A neuroscientist and biological anthropologist share how ‘love at first sight’ works.
By Dr. Lucy Brown, PhD & Dr. Helen Fisher
Last updated on Oct 30, 2023
Photo: martin-dm from Getty Images Signature
History is filled with examples of lovers who claim to have fallen in love at first sight.
It might even have happened to you — seeing a mysterious, magnetic stranger across the room, you feel irresistibly drawn to that person. You might even be compelled to start a conversation that lasts all night.
By morning, you are certain you have found your soulmate. Or, perhaps you fail to seize the moment, and your mysterious stranger disappears into the crowd, lost to you forever.
Yet you cannot get this person, whose name you do not know, out of your mind. Clearly, “falling in love at first sight” is not all that uncommon. But what exactly is going on?
What Is The Science Behind ‘Love At First Sight’?
4 dynamics may be at work under the surface of what we perceive as “love at first sight”
1. Attraction acting as a powerful catalyst
An attraction is one of the most basic building blocks for love.
Although some people develop attraction later, after they have been friends for some time, the majority of romantic relationships begin with attraction. It is what draws you to get to know someone new, and what fuels the passionate early days of a relationship.
You feel like you are falling in love because you are influenced by something about the person, such as his appearance or her perfume.
While there is no doubt that attraction can set the stage for love, on its own, it is not love. Love requires two additional factors (intimacy and commitment) that can only develop with time.
If you take the words “falling in love” at face value, though, maybe it is possible. You are “falling” into the beginning of something that could end up with the potential to last.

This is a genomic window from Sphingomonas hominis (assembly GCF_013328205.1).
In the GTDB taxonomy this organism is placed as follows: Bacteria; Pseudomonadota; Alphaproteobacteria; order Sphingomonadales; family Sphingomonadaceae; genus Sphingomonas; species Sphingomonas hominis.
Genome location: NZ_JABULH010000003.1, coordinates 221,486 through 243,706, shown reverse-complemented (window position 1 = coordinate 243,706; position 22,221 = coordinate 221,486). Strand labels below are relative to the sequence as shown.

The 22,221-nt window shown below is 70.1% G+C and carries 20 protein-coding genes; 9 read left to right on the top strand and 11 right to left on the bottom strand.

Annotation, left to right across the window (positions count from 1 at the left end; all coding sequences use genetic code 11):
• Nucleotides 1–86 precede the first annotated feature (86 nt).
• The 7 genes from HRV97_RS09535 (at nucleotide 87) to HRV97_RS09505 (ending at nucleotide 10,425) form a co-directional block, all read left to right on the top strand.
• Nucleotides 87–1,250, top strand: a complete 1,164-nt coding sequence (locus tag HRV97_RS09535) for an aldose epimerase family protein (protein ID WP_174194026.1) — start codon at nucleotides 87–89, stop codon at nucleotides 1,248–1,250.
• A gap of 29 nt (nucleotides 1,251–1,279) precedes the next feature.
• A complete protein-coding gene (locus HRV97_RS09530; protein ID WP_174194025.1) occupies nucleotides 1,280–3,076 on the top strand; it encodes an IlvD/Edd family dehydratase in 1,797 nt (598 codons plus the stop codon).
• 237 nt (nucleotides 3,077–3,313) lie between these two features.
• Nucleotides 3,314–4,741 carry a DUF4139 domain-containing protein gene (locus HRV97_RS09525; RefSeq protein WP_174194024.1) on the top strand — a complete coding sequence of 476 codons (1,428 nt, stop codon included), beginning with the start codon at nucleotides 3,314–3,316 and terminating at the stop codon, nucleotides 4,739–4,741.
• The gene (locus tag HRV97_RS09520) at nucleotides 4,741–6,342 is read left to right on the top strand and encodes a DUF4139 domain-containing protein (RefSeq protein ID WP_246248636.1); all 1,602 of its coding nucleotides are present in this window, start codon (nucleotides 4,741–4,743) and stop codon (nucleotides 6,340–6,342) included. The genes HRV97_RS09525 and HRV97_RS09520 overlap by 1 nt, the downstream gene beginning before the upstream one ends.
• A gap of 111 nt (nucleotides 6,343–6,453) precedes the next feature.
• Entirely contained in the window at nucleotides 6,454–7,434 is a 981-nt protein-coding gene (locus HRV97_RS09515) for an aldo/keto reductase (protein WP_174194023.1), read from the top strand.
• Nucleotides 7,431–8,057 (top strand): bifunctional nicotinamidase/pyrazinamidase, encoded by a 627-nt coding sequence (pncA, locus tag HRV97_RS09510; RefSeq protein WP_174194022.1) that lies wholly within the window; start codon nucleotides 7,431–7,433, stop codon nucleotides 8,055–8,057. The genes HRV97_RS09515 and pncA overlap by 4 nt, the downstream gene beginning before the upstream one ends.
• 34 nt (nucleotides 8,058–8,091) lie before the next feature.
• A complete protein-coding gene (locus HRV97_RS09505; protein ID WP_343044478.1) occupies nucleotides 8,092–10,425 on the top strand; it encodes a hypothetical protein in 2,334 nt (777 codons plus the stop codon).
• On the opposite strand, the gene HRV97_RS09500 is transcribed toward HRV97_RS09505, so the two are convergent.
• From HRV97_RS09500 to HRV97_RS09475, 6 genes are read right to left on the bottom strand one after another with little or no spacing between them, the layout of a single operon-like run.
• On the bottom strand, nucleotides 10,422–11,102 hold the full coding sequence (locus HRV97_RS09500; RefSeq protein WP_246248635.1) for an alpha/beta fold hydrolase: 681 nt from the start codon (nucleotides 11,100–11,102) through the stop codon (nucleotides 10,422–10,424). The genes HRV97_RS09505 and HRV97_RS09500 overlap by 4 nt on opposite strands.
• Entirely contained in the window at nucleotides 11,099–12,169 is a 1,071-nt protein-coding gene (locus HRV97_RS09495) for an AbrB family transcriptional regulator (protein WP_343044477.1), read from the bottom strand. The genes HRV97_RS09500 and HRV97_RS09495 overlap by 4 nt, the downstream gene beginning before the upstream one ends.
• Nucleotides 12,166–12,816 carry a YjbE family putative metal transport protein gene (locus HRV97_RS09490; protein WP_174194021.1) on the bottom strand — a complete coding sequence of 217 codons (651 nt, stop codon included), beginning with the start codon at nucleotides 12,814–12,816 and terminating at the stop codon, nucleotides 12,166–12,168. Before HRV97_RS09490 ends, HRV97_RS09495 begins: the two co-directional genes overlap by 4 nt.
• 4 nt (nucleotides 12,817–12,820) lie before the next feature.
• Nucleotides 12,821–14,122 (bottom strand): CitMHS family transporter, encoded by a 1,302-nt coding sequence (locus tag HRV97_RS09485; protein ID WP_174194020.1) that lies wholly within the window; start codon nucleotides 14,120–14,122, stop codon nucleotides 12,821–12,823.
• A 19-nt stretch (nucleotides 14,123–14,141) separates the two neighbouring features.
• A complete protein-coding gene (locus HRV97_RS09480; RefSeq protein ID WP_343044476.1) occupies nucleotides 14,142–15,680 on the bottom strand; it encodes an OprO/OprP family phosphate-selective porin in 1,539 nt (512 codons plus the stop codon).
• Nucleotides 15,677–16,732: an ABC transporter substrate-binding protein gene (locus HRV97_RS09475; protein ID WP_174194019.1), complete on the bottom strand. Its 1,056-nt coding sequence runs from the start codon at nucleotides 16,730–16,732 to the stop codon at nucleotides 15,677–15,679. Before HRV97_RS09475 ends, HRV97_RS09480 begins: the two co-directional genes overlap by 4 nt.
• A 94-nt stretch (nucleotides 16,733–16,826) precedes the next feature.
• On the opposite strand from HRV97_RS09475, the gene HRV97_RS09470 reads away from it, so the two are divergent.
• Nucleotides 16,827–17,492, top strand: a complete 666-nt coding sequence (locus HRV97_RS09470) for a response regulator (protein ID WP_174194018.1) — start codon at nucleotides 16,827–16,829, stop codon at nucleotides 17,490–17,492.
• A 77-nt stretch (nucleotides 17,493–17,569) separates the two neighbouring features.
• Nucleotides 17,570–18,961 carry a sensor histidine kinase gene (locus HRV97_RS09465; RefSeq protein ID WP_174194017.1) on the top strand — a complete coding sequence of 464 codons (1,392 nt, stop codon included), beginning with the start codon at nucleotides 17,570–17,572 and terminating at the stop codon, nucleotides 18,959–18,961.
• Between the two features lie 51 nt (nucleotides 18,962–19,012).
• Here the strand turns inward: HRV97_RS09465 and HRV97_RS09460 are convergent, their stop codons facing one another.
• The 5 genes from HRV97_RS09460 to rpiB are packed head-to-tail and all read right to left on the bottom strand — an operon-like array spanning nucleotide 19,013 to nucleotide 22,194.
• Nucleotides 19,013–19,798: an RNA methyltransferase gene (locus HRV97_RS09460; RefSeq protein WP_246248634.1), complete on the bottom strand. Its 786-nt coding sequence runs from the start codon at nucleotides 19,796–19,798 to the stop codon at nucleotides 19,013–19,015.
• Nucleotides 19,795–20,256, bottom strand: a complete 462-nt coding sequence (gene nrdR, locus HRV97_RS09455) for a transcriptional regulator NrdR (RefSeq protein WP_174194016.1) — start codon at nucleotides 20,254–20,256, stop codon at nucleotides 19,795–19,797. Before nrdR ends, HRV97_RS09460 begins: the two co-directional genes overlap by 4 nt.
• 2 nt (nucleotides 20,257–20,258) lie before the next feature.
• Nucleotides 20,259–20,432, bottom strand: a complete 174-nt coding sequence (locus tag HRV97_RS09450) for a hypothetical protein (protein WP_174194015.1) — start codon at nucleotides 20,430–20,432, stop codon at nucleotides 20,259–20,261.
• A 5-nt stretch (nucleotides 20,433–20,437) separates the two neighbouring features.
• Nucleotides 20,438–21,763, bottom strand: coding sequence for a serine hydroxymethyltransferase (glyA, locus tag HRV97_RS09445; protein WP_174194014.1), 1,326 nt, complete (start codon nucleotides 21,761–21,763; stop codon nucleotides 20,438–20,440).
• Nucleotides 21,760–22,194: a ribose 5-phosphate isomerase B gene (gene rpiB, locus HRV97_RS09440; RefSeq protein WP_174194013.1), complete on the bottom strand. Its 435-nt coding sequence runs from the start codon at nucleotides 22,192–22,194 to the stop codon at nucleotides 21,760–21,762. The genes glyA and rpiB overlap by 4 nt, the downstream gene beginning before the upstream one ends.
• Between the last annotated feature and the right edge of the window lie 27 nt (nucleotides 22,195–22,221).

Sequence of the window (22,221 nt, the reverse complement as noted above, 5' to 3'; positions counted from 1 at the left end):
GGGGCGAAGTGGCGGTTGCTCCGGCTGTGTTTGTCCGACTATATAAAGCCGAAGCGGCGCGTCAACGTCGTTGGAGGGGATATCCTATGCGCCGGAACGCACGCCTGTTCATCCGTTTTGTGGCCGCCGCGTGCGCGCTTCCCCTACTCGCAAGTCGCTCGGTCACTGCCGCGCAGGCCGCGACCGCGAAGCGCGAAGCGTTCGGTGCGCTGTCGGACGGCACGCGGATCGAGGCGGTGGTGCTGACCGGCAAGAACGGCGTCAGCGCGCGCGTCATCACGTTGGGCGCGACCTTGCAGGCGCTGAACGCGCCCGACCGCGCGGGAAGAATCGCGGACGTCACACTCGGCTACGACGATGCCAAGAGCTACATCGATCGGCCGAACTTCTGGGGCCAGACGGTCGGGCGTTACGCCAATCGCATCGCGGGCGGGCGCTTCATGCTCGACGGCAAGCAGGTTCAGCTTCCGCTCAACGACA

2. Acquaintanceship that builds even prior to an actual in-person meeting
In many cases, the words “at first sight” are a bit of a misnomer. People claim to fall in love at first sight with people they actually already know casually.
Perhaps you have seen the person a few times at a bar you frequent, or he is a friend of a friend. Even if you genuinely have never laid eyes on the person before, you are not likely to fall in love at the moment of first viewing. It is more likely that you will use that term in retrospect after a successful first conversation.
In this case, you are not actually falling in love at first sight, but after a period, no matter how brief, of acquaintanceship.
Common types of acquaintanceship with which people fall in love include, but are not limited to:
Cognitive: their expressed thoughts and beliefsTactile: their touchKinesthetic: their movementsAuditory: the sound of their voiceOlfactory: the way they smell
These are the top-level attractors. You feel like you are falling in love, and your primitive brain reward systems — not logic — are calling the shots.
3. Metaphysical connections could be a possibility
According to certain metaphysical belief systems, souls are divided when they descend to earth from the heavens. When these twin souls meet on earth, it is a reunion rather than a brand new meeting.
Thus, it follows that falling in love at first sight could actually signify this type of metaphysical reunion.
Other belief systems do not account for twin souls, but do allow for soulmates, or romantic partners that fit together perfectly.
Some believe that we have only one soulmate in a lifetime, while others believe that there are many. Some even believe that we reincarnate through multiple lifetimes with the same small group of souls, who play different roles in each lifetime.
Even if you believe such metaphysical claims, however, they still fail to define love at first sight. Under these belief systems, you may be seeing the person’s physical body in this lifetime for the first time, but you were already deeply acquainted with the person’s soul.
4. Varying definitions of love
Depending on semantics, you could argue that the underpinnings of what will become love can develop at first sight, or you could say that because love takes time, it couldn’t possibly happen.
We cannot deny what some people say they experience. It is entirely possible their reward and drive systems may certainly be instantly activated, orienting them toward a person as soon as they see them.
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Neuroscientist Lucy L. Brown, PhD, and biological anthropologist Helen Fisher, PhD, are eager to help you put the Anatomy of Love to work in your life.
This article was originally published at The Anatomy of Love. Reprinted with permission from the author.